5 things that happened in tech this week

Dec 19 2017, 1:47 pm

It’s 2015 and the thought on everyone’s minds (at least those dominating the tech world) is what the year will bring us. 2014 saw the release of the long anticipated iPhone 6, security breaches from celebrities to Sony and what is now known as the infamous “Instapurge.” From wearable tech to cars that drive themselves, we’re ready for 2015.

Here’s five things that happened in tech this week:

Snapchat launches Discover feature

Snapchat made headlines when it reportedly turned down Facebook’s offer for $3 billion; now, this past summer, the company raised a round of funding valuing the young company at $10 billion. Must be nice. In its biggest update since Snapchat launched in 2011, the relatively young company has primarily focused on user growth.

The new Discover feature shows Snapchat heading in a new direction, focusing on monetization – something that has proved to be an obstacle for many social media companies, including Twitter. Discover features big names such as National Geographic, VICE, CNN, Food Network and other publishers and moves the disposable image-sharing app closer to becoming a revenue generating business.

Microsoft and Apple earnings calls

Apple crushes with biggest quarterly profit in history

Both American tech giants had their earnings calls, and while Apple was reaping in the benefits and seeing a staggering boost in numbers, Microsoft was….not. Microsoft recently wowed at the Microsoft 10 event with impressive new products such as Hololens, however, executives warned investors that revenue and profit likely won’t be skyrocketing for 2015.

A strong dollar, amongst other factors, means unfavourable foreign-exchange rates for both American companies. However, not all is doom and gloom. Apple’s earnings call reported a net worth of $18 billion – the largest amount for a public company. Ever.

And it looks like Apple has China to thank. In the last quarter, Apple has become the number one smartphone company in China soaring the number of iPhones sold to 74.5 million globally. Hats off to you, Apple. #CantStopWontStop.

Twitter adds private, group messaging and video recording

Twitter is finally delivering on their promise of private, group messaging and mobile video recording. This follows the release of Twitter’s Recap feature that rolled out last week. Direct, private messaging and video recording rounds out the largely public experience Twitter offers by adding user enticement to the company who was faced with slow user growth and usage from existing ‘twits.’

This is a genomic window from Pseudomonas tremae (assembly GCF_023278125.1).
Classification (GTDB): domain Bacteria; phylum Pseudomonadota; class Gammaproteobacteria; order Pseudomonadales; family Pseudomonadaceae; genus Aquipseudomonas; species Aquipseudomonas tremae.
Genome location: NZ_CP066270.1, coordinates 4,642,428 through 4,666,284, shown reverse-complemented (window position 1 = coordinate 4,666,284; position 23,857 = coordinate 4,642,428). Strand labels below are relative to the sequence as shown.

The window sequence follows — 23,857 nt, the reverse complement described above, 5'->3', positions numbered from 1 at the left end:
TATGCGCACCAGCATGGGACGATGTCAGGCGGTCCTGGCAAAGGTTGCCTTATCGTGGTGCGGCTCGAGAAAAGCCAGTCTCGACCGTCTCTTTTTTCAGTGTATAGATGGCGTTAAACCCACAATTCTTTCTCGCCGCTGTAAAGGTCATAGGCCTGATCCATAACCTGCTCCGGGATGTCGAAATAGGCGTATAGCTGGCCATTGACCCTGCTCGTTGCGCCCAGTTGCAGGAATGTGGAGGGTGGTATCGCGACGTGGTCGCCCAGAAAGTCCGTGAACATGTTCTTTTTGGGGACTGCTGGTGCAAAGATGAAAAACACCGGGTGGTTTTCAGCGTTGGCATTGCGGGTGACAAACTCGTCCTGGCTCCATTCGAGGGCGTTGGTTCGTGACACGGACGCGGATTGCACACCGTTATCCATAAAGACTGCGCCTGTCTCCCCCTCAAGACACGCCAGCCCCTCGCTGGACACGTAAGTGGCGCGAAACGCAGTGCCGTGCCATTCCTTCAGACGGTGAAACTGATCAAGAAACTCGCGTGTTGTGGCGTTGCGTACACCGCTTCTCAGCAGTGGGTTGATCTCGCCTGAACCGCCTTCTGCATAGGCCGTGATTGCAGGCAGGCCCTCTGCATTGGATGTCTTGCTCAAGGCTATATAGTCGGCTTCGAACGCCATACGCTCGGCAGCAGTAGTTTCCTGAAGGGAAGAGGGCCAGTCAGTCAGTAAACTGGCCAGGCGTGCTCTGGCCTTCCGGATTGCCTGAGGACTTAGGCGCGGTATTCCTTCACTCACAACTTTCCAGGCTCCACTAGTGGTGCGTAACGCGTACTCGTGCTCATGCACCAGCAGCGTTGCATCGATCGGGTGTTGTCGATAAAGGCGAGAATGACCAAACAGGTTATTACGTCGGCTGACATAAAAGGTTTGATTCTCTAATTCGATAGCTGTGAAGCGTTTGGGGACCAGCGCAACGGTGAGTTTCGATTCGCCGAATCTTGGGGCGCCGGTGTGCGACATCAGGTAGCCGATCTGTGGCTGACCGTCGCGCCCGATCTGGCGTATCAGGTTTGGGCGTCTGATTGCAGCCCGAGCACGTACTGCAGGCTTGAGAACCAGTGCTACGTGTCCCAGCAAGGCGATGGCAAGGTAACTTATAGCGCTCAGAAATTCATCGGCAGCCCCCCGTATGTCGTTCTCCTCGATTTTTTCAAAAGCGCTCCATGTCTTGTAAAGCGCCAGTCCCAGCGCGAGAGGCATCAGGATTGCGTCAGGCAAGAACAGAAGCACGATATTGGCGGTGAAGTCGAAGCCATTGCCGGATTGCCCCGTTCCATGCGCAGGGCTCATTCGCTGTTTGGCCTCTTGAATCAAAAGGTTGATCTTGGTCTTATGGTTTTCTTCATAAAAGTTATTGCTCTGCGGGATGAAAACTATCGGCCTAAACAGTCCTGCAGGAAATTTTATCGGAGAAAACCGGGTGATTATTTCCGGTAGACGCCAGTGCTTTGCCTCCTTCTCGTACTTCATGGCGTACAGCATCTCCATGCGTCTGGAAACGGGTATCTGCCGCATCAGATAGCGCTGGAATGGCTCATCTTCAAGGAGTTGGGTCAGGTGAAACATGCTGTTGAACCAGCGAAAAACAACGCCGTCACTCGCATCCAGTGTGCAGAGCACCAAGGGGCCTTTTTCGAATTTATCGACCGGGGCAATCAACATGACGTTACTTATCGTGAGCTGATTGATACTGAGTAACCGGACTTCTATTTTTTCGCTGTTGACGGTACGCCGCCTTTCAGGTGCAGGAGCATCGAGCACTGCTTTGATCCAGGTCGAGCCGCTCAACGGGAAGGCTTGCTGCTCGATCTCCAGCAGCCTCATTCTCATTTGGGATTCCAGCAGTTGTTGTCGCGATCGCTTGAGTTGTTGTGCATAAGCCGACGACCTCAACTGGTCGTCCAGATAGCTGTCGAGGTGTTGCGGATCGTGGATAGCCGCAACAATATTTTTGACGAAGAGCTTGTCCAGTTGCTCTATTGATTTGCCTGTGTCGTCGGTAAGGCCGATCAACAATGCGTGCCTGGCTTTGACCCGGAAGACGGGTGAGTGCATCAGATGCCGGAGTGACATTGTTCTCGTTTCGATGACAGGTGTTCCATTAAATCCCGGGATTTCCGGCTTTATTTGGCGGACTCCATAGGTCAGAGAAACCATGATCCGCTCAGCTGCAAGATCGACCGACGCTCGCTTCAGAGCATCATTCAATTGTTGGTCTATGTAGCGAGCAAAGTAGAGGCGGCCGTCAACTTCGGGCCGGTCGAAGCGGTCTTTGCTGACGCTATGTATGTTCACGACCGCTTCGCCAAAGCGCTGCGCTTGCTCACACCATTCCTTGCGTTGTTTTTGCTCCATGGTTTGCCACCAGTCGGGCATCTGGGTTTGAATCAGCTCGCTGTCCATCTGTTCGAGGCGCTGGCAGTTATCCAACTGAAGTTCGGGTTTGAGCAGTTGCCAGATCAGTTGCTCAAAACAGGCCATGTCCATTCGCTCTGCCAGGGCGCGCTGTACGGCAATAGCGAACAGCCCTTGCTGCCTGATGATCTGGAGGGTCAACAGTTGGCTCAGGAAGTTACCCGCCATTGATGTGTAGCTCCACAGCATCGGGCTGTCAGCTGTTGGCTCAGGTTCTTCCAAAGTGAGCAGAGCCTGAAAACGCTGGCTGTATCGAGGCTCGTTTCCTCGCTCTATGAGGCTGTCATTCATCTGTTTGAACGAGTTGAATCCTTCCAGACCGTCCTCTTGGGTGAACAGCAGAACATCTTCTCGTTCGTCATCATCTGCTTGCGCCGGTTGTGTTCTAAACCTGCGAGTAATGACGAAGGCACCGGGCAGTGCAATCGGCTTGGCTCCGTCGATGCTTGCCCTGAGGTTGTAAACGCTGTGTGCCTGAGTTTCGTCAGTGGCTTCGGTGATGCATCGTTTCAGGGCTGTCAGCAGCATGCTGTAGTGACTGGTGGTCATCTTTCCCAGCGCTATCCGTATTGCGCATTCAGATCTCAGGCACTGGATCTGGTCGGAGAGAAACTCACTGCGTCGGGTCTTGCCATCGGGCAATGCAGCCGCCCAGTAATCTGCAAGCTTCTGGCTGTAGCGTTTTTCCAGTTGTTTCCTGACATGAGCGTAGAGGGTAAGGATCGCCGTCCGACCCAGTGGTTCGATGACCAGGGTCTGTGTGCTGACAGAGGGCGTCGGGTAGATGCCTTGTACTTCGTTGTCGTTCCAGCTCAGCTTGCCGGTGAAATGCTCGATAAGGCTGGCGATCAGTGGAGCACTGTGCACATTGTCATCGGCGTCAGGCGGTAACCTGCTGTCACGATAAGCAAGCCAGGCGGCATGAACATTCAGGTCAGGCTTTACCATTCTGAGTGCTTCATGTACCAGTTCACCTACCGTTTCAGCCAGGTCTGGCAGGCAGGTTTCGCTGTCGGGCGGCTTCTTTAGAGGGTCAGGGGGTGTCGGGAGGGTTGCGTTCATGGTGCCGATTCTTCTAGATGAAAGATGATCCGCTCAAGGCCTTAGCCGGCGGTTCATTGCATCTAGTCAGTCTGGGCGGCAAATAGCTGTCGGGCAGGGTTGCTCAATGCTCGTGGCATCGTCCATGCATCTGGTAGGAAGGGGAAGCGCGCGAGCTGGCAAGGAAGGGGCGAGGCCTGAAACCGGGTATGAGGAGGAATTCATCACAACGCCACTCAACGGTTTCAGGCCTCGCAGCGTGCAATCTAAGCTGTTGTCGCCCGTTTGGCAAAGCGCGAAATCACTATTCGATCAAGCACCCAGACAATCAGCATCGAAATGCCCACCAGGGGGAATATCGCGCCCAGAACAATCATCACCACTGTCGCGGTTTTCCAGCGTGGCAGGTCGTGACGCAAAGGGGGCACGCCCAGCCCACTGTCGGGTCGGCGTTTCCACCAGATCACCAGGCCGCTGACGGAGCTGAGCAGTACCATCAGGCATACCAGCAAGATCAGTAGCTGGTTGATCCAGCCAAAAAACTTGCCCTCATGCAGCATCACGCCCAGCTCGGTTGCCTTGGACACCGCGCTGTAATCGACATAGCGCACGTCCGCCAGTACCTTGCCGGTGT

The ability to converse privately share and discuss tweets allows users to customize their Twitter experience by filtering conversations with smaller groups. The video recording feature allows users to capture lifes moments while they’re happening- along the lines of Snapchat. While hardly groundbreaking, the latest features from Twitter bring the company up to speed with big competitors like Facebook. Wait, #FacebookIsDown?

Facebook and Instagram went down on Tuesday – chaos ensues

Facebook and Instagram (as well as Tinder, AIM and Hipchat) all went down on Tuesday for approximately 40 minutes. And the internet lost it’s mind. Memes and hashtags #facebookdown and #ThingsIDidWhenFacebookWasDown amongst others began popping up on Twitter. Lizard Squad, the hacker group that recently attacked Malaysia Airlines’ website, has claimed responsibility for the attack. However, Facebook later released a statement saying that the outage was not the result of third party attack but rather a change that affected their configuration systems they recently introduced. The sites were back up an hour after they went down and everyone relaxed as all was right in the world again. #FacebookIsBack.

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IBM layoffs imminent

Rumours reported that IBM will be cutting 100,000 jobs, which the company initially denied. However, the IBM axe has begun to swing with widespread layoffs. It’s no secret the company has been struggling, having posted its eleventh consecutive quarterly decline.. Former employees are taking to a website to voice their experience with exiting the company, many of whom have been working there for 15+ years.

The forced reduction of IBM will consist of a combination of layoffs, contract reductions, accelerated retirement, and resource actions- the fancy way of saying, “you’re fired.” No better way to say thanks for all the hard work. The global impact will likely see big hits for Canada, Australia, India, and the US.

DH Vancouver StaffDH Vancouver Staff

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